Current market climate
Over the past nine months, zinc and lead spot prices have declined 26 per cent as a result of a long-term market surplus that has negated demand for the base metals worldwide.
The impact of this surplus is manifesting itself in myriad forms – mine closures, decreased production, and faltering stock prices. This week, Australian mining company Intec decided to convert its Tasmanian Hellyer Zinc Mine to maintenance only, resulting in job losses for all but a few essential employees. It cannot run the mine at a profit in light of decreasing demand and high production costs. This is the fourth mine closure in Australia in the past six months, and it represents a worrying trend in zinc and lead commodity futures. However, there are some positive developments with regard to zinc production, particularly in China, that will stabilize supply of the metal.
Zinc production in China going up despite surplus
Chinese smelters are evening out the supply of zinc, stepping up production despite a decrease in demand. This production increase eases worries about available supply of zinc, and offsets mine closures and decreased outputs in other parts of the world. Yunna Hadong is the major supplier of zinc and lead in China, and it is choosing to escalate output despite low return on these metals.
The current market trend toward weakening commodity returns is impacting investors, according to Michael K. Smith, President of T & K Futures & Options. “People have gotten very worried about demand for commodities because of this global meltdown,” he notes. “If all these major economies are going to slow down, people think this is really bad news.”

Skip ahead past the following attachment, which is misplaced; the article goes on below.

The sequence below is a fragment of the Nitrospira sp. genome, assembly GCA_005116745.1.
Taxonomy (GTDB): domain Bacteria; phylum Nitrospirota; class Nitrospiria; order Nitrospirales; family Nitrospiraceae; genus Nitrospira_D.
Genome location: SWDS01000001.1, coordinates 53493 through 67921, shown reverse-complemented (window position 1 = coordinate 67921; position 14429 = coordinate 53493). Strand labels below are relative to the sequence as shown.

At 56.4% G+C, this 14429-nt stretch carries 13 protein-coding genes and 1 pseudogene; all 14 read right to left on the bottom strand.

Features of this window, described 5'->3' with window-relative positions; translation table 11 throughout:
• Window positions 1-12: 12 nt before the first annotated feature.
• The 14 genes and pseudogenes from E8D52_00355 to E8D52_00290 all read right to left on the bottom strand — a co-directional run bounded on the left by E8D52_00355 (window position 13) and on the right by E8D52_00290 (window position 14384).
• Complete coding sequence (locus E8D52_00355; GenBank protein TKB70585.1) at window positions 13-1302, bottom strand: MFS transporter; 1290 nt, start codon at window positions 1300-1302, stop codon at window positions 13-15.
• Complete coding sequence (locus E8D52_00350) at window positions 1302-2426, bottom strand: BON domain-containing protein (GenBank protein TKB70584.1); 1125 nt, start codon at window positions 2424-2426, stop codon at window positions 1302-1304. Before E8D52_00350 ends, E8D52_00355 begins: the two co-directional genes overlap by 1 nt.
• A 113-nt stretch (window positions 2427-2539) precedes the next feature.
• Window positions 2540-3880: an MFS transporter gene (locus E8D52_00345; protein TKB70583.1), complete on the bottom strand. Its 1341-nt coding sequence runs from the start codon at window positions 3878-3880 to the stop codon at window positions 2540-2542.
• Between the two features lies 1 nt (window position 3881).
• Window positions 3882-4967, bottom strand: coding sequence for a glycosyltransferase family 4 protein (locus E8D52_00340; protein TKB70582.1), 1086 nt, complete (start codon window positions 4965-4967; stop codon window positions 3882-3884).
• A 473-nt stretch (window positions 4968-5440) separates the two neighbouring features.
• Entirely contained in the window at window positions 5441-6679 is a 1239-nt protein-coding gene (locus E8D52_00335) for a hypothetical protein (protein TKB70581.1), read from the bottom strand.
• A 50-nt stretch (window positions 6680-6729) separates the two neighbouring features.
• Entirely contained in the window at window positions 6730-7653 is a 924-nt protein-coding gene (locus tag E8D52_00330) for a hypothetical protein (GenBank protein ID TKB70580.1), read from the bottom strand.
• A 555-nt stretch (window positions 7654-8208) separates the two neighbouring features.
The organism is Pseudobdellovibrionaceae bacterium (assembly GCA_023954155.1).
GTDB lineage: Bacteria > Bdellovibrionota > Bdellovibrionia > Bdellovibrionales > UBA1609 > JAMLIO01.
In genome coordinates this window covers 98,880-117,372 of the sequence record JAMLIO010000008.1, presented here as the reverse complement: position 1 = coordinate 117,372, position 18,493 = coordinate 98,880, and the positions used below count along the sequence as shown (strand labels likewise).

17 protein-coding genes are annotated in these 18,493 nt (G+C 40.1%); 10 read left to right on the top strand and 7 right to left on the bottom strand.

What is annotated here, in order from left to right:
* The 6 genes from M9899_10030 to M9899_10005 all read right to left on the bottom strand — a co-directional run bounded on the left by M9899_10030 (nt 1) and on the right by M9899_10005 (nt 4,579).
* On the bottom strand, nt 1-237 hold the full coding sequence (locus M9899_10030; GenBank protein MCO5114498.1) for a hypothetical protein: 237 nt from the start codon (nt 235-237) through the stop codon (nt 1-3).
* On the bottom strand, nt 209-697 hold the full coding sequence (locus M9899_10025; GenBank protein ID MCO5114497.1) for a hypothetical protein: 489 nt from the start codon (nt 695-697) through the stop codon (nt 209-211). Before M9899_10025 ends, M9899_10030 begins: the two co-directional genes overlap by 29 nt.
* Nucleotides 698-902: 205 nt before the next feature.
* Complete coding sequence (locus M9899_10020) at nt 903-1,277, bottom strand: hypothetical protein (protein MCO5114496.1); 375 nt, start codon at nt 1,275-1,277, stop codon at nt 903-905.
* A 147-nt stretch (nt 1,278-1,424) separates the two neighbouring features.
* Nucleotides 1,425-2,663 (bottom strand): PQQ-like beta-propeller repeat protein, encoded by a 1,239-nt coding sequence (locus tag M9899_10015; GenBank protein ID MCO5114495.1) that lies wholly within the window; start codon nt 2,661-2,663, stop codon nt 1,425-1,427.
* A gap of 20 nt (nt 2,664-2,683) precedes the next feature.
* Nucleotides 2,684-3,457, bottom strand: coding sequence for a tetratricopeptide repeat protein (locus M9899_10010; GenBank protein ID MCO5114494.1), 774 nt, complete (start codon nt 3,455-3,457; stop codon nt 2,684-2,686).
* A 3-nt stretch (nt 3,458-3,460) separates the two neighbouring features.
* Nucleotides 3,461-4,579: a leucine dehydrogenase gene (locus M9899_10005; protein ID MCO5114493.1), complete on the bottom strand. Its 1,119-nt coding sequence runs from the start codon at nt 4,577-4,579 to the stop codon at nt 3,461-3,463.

The current spot prices for zinc and lead are low but stable, with minor increases and decreases. As of September 2008, the price of lead is 0.8174 (low) to 0.8288 (high), with an increase of + 1.66 per cent. With respect to zinc, prices for Sept. 2008 are down 0.55 per cent, with spot prices at a low of 0.7755 to a high of 0.7846.
Lead and zinc production levels remain in balance due to slight increases of lead output, primarily by Chinese smelters. Recent, small increases in spot prices for lead might be deceptive, as they could indicate an initiative by manufacturers to restore proper inventory in the world market, rather than demand from end-users and investors.
The Canadian picture: One company to watch
While zinc and lead are not strong contenders in the current commodities market, a long-term outlook on investing in Canadian companies that mine and manufacture these base metals, may reap benefits in the future:
Teck Cominco (TCK): This Canadian mining company is well diversified, and produces many base metals, including aluminum, which is strong in the current market. Its production of zinc and lead may not sound enticing to investors at present. But this company is involved in some interesting oil sands developments. Current stock price for Teck Cominco is CD$40.08 (Toronto Stock Exchange, and US$ 36.14(NYSE).
Although Teck Cominco stock has suffered setbacks recently, the company is still viewed as having many positives that will strengthen prices in the long-term. For more information about Canadian companies that produce lead and zinc, please read this Lead Investing News commentary